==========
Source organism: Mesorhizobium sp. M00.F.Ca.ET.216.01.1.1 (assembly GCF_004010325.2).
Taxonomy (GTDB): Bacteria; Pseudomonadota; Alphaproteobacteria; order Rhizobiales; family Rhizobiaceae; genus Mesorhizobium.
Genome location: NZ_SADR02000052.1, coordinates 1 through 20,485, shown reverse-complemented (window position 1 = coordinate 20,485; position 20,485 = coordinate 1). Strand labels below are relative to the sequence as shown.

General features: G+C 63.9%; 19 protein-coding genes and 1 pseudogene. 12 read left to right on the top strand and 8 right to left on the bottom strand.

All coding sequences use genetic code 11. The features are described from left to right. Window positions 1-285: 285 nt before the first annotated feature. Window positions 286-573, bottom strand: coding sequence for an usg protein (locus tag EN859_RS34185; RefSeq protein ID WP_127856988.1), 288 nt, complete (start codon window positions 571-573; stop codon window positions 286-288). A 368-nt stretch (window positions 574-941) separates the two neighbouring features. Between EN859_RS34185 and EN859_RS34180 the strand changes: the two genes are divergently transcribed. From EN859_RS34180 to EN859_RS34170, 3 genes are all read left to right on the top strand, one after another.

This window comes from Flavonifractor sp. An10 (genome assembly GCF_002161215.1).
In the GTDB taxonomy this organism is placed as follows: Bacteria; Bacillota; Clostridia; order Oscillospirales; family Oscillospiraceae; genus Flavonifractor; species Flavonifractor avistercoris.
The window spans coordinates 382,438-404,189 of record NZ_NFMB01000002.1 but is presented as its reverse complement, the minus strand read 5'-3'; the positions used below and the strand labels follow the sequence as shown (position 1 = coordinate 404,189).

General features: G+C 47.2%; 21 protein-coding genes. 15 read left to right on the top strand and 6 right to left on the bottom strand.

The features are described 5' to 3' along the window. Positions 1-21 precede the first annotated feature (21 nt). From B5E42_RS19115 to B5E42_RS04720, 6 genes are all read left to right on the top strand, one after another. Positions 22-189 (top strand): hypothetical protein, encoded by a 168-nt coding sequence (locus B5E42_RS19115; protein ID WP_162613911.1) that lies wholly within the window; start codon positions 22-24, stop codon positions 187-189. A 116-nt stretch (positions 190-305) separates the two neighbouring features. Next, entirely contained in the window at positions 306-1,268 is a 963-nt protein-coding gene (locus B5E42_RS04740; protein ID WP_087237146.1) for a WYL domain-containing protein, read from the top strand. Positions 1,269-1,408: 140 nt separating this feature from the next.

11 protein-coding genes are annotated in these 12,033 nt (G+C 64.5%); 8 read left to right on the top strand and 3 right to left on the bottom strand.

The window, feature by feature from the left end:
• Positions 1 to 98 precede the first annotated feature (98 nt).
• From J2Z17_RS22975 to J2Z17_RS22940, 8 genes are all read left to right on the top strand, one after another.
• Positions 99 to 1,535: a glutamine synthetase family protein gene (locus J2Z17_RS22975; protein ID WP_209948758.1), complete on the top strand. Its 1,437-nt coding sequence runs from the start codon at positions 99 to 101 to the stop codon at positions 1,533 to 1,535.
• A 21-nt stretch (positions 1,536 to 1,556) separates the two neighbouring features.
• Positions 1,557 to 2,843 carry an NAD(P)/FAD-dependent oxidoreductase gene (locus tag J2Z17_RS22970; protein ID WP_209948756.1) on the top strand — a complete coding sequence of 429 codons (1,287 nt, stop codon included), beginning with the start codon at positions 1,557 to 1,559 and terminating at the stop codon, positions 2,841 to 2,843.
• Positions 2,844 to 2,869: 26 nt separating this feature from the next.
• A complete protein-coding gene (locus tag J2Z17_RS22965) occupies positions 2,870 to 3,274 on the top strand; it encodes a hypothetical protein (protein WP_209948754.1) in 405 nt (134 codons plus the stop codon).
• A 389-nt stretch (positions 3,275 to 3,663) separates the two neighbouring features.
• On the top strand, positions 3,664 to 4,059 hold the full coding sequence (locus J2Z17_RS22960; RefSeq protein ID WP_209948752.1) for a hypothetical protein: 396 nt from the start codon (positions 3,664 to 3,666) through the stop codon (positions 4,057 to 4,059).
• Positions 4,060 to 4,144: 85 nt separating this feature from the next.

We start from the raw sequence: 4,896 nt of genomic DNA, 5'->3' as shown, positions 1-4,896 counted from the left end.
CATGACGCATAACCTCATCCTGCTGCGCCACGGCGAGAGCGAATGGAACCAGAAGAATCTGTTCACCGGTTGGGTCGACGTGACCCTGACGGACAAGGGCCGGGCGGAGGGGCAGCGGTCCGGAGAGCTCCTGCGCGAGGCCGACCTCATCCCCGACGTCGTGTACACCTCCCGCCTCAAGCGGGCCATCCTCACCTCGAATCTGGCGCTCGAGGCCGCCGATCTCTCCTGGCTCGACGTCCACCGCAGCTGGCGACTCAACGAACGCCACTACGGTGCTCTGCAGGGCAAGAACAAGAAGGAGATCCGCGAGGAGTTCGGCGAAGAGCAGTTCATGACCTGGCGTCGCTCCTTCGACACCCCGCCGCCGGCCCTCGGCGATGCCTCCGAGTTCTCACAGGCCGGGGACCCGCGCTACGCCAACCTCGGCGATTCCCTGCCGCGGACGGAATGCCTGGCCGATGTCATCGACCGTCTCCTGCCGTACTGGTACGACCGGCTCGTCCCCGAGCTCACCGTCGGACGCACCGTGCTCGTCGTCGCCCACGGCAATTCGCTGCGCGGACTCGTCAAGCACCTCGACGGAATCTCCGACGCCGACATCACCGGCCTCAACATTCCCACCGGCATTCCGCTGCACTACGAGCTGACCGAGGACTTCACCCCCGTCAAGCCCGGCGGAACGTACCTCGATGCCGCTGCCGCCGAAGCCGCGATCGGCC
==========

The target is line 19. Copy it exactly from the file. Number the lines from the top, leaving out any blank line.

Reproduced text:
• A complete protein-coding gene (locus tag J2Z17_RS22965) occupies positions 2,870 to 3,274 on the top strand; it encodes a hypothetical protein (protein WP_209948754.1) in 405 nt (134 codons plus the stop codon).